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“I never would have made it if I could not have laughed. It lifted me momentarily out of this horrible situation, just enough to make it livable.” ~ Viktor Frankl
Did you know that laughter is something we humans tend to do mostly when we are with other people? Laughter is something that fills a social need for us all, it allows us to initiate or deepen connections with others; with those we love or with new acquaintances. Its role in providing opportunities to build interpersonal relationships points to its importance in our working lives.
When was the last time you laughed at work? Ever worked someplace where laughter (from discreet chuckles to full-on belly laughs) was absent? Workplaces without laughter can be soul sucking. As it turns out laughter and a sense of humour is available to all of us in many circumstances, from a dark “gallows humour” to silly slapstick, we beautiful human beings need to laugh. There is a reason for this, medical research has proven laughter’s ability to reduce stress; after a good hearty laugh you may experience up to 45 minutes of reduced stress (not to mention the bonding that happens after a shared experience that includes laughing together). Laughter is infectious and one of the best ways to build shared meaning between people who may otherwise not have much in common. Once you’ve shared a good laugh with someone your perspective of him or her changes, often for the better (as does theirs of you).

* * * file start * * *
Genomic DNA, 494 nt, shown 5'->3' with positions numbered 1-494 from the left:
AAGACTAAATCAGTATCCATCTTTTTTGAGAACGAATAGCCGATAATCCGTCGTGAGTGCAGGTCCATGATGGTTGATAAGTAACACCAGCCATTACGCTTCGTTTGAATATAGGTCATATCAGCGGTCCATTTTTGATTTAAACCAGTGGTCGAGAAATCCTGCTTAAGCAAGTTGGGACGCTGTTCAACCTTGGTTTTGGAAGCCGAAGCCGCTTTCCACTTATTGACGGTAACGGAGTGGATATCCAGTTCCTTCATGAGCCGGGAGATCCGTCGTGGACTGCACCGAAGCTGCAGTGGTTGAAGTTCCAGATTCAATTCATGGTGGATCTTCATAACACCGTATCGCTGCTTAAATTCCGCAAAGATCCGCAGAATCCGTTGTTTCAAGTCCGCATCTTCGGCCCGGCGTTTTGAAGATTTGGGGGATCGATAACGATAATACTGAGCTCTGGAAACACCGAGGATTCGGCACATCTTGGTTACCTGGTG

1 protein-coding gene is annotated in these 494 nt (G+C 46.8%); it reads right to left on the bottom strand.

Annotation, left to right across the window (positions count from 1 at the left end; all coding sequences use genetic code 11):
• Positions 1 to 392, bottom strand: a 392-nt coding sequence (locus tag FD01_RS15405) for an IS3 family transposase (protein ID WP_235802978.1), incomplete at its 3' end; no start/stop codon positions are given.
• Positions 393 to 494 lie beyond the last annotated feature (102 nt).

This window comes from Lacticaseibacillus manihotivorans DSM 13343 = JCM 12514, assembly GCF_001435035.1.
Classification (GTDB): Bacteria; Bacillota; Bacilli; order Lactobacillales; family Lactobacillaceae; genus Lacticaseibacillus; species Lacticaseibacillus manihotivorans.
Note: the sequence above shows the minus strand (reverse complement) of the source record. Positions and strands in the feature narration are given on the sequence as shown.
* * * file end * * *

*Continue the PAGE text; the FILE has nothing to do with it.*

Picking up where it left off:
They key here is laughing together. Laughter can be a double-edged sword, do it at the wrong time and you can hurt someone’s feelings or be the only one who is seeing the humour in a humourless situation at work. Humour also follows cultural lines, meaning that what someone finds funny may come from their upbringing. A distinct taste for the tasteless is what makes some people laugh, whereas for others that type of humour is awkward and distressing. As with all things in the workplace leaving room for differences and diversity (in this case in what people find humourous) will ensure inclusivity, but when in doubt keep the humourous comment or joke to yourself (share it with loved ones later).
We also may use humour as a defense mechanism to alleviate ineptness and stress during more intense interpersonal interactions, which can mask or divert a serious conversation that should take place. As with all things, moderation is key, see whether or not you use humour to deflect heavy or more emotionally laden conversations and how well that is serving you in your work. Know that laughter has it’s place at work, one of the things that makes starting a new job stressful is you have no base-line for what may be found funny at work, and no idea if you’ll get a laugh (or if someone will make you laugh). Often once the first good chuckle is had at a new place of employment you can relax a bit and find more enjoyment in the experience. Laughter and humour have their place, and it is important to smile, chuckle and even burst out laughing at least once or twice in your day at work fostering shared meaning and a feeling of belonging (for yourself and others).
Don’t over-look the importance of laughter as a shared experience at work, and if you are not enjoying your current place of employment, check to see when it was you last laughed. It may be you need a good chuckle to release tension, letting you to relax.